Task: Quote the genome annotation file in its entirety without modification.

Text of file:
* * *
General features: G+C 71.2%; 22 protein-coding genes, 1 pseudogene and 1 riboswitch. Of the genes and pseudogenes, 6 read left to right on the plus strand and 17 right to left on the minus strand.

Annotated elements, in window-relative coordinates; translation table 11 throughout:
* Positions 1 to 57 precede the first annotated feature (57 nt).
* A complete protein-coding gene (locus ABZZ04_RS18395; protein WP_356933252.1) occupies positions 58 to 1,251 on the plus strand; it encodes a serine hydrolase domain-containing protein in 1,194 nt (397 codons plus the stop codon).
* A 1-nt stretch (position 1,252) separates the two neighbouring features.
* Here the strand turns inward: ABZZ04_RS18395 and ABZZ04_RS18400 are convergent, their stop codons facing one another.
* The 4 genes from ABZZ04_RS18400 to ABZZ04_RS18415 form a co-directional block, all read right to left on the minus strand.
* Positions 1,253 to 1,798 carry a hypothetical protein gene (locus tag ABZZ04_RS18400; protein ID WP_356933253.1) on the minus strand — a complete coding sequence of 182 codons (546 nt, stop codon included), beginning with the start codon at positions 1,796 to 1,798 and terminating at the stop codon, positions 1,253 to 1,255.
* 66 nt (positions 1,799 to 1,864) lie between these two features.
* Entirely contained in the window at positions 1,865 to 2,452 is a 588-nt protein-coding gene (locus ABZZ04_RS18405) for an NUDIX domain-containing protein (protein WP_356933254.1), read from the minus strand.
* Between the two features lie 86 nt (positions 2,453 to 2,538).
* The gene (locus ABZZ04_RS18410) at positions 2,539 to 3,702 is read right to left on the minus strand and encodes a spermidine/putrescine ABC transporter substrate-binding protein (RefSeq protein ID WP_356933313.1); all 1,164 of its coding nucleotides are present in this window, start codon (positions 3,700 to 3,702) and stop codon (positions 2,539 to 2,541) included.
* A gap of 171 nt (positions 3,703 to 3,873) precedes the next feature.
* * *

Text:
General features: G+C 71.2%; 22 protein-coding genes, 1 pseudogene and 1 riboswitch. Of the genes and pseudogenes, 6 read left to right on the plus strand and 17 right to left on the minus strand.

Annotated elements, in window-relative coordinates; translation table 11 throughout:
* Positions 1 to 57 precede the first annotated feature (57 nt).
* A complete protein-coding gene (locus ABZZ04_RS18395; protein WP_356933252.1) occupies positions 58 to 1,251 on the plus strand; it encodes a serine hydrolase domain-containing protein in 1,194 nt (397 codons plus the stop codon).
* A 1-nt stretch (position 1,252) separates the two neighbouring features.
* Here the strand turns inward: ABZZ04_RS18395 and ABZZ04_RS18400 are convergent, their stop codons facing one another.
* The 4 genes from ABZZ04_RS18400 to ABZZ04_RS18415 form a co-directional block, all read right to left on the minus strand.
* Positions 1,253 to 1,798 carry a hypothetical protein gene (locus tag ABZZ04_RS18400; protein ID WP_356933253.1) on the minus strand — a complete coding sequence of 182 codons (546 nt, stop codon included), beginning with the start codon at positions 1,796 to 1,798 and terminating at the stop codon, positions 1,253 to 1,255.
* 66 nt (positions 1,799 to 1,864) lie between these two features.
* Entirely contained in the window at positions 1,865 to 2,452 is a 588-nt protein-coding gene (locus ABZZ04_RS18405) for an NUDIX domain-containing protein (protein WP_356933254.1), read from the minus strand.
* Between the two features lie 86 nt (positions 2,453 to 2,538).
* The gene (locus ABZZ04_RS18410) at positions 2,539 to 3,702 is read right to left on the minus strand and encodes a spermidine/putrescine ABC transporter substrate-binding protein (RefSeq protein ID WP_356933313.1); all 1,164 of its coding nucleotides are present in this window, start codon (positions 3,700 to 3,702) and stop codon (positions 2,539 to 2,541) included.
* A gap of 171 nt (positions 3,703 to 3,873) precedes the next feature.